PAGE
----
Privatizing these airport services has been put forward as a cost saving measure, but in many cases, privatizing public services often ends up costing the same, if not more in the long-run. For example, many school districts have privatized bus and food services within public schools in Vermont. The first couple of years of the private contract may cost less than the school district's original costs, but that is often how contractors win bids, by low-balling their cost to secure the bid and then increasing the costs over the next few years to increase their profits. As a result, the school districts often find that contracts with private companies eventually go up in price. However, school districts usually sell off the infrastructure needed to operate those school services - buses and kitchen equipment - and wind up locked into contracts that continue to rise in cost with no recourse for reverting back to providing their own services. Make no mistake, private companies are in business to make profits and will do so running the garage by increasing fees to consumers and/or the airport. A municipal run parking garage is obviously not profit driven. The city's traditional 5% management fee that is paid to DPW goes to support another element of our traffic division - crossing guards - which is a win-win for residents.
If a private company manages the garage, the company is the employer of the workers it chooses to hire, not the city. Now the city hires, fires, and oversees all workers who operate the garage. If there are customer service or personnel concerns, the city can directly address those issues and thus, has direct authority over our garage. If a private company is managing the workers, it is the manager, not the city. The city's only recourse would be to look for another contractor when the contract expires with the company. While there are good companies with strong management systems, there are also companies who do not have good track records. Moreover, depending on the size and scope of the company, management may be hundreds of miles away, causing accountability issues. The airport has already had a brush with his very issue with the airport shuttle company that has currently caused the city to go to court to resolve a dispute with the private contractor who operates the shuttle.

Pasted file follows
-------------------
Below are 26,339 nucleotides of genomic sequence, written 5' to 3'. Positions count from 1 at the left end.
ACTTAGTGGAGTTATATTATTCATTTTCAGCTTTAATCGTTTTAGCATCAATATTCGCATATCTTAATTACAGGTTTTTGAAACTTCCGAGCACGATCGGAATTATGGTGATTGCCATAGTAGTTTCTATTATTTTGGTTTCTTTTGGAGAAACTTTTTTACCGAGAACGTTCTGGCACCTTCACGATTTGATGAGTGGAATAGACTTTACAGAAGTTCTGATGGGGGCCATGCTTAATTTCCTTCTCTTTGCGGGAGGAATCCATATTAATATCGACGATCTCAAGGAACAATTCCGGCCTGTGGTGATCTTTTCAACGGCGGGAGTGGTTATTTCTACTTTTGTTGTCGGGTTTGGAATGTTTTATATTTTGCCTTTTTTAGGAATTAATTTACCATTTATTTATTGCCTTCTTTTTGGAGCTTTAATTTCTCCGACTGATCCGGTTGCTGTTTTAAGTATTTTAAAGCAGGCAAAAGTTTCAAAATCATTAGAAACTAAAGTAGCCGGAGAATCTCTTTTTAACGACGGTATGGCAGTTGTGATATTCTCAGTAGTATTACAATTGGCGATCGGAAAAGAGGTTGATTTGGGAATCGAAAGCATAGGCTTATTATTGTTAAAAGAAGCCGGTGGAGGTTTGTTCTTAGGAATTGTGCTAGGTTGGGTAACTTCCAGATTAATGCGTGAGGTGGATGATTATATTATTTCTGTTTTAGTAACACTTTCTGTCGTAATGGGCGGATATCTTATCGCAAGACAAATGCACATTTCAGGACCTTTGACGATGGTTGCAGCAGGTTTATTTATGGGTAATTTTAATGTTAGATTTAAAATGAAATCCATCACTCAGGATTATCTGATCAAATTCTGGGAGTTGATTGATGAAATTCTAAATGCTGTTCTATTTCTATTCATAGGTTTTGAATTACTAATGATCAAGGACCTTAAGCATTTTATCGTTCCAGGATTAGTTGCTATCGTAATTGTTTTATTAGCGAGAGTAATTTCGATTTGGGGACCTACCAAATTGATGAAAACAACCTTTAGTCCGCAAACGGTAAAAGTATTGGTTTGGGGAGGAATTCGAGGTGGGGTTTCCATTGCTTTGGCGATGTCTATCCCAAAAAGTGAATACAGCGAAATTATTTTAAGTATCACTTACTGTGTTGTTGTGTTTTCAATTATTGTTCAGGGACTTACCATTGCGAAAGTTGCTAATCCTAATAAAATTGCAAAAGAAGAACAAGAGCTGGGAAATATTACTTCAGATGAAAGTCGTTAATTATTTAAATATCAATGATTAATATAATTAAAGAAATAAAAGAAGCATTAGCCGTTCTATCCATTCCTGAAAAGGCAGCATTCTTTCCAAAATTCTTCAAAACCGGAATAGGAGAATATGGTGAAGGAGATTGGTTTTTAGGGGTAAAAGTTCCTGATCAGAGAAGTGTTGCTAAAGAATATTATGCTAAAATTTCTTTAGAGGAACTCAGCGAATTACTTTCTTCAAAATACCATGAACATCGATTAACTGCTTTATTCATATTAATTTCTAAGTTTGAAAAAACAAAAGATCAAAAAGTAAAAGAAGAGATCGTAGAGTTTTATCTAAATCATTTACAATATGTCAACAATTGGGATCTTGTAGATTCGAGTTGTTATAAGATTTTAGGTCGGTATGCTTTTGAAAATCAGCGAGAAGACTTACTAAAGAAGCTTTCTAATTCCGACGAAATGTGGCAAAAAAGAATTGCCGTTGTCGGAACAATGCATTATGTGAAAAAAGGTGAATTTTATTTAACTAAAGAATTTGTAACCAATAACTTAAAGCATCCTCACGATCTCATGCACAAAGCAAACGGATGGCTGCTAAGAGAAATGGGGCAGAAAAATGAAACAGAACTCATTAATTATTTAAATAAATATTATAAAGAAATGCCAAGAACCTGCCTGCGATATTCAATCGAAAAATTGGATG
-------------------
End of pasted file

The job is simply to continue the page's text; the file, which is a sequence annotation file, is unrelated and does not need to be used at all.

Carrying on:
Finally the DPW workers who are currently at the garage are covered under a collective bargaining agreement between AFSCME and the city. These workers have organized to form a union with their employer - the City of Burlington. Their union standing is based on their employer and it cannot be "transferred" to another private employer without the consent of that employer and the employees. In this day and age, it would be highly unlikely that any private company would agree to not only hire a pre-set list of employees, but to also automatically recognize them as a unionized group of employees. Moreover, the current master agreement (contract) with AFSCME bars the city from subcontracting bargaining unit work. In other words, the City would commit an unfair labor practice if it subcontracted existing work done by members of the bargaining unit. Not only would this create legal woes for the city, it is an unfair way to treat city workers, many of which have worked for the city for a number of years.